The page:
Saturday, October 19, 2013

3 get Nobel for taking chemistry to cyberspace

  • The ability to carryout computerized chemical experiments in real-time won an Israeli, Austrian and a Briton the 2013 Nobel prize for chemistry.
  • The Royal Swedish Academy of Sciences (RSAS) said Arieh Warshel (University of Southern California) Michael Levitt (Stanford School of Medicine) and Martin Karplus (Harvard University) got the prize “for the development of multi-scale models for complex chemical systems”.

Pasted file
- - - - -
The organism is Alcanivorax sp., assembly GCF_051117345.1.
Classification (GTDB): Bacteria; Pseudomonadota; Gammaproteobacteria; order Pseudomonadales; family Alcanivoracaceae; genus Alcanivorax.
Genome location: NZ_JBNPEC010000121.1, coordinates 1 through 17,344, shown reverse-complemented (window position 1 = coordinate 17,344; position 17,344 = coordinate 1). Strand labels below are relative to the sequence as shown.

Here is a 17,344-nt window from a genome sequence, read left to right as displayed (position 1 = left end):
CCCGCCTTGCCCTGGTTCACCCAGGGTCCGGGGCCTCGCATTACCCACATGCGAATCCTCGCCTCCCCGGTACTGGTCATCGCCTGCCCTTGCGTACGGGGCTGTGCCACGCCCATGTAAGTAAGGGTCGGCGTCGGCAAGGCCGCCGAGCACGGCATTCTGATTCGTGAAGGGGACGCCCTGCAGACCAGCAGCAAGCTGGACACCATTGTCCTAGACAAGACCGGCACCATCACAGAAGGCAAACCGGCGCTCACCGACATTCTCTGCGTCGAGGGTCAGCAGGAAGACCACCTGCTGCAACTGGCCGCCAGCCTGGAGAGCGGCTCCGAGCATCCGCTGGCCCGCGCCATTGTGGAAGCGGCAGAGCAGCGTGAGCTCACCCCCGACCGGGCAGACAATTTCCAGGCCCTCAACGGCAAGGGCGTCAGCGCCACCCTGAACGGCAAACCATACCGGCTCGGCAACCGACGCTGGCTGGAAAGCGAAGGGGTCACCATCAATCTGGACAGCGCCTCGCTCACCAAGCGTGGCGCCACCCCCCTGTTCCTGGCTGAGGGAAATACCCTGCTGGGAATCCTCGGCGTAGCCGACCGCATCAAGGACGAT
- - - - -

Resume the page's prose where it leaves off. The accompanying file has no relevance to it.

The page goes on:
• The computerized experiments have yielded a deeper understanding of how chemical processes play out.
  • In the 1970s, the three scientists had laid foundation for powerful programs used to understand and predict chemical processes.
  • They can be used to study all kinds of chemistry; from the molecules of life to industrial chemical processes. Scientists can optimize solar cells, catalysts in motor vehicles or even drugs.
  • Experts say the trio’s work is ground-breaking as they managed to make Newton’s classical physics work side by side with the fundamentally different quantum physics. Previously, chemists had to use either.

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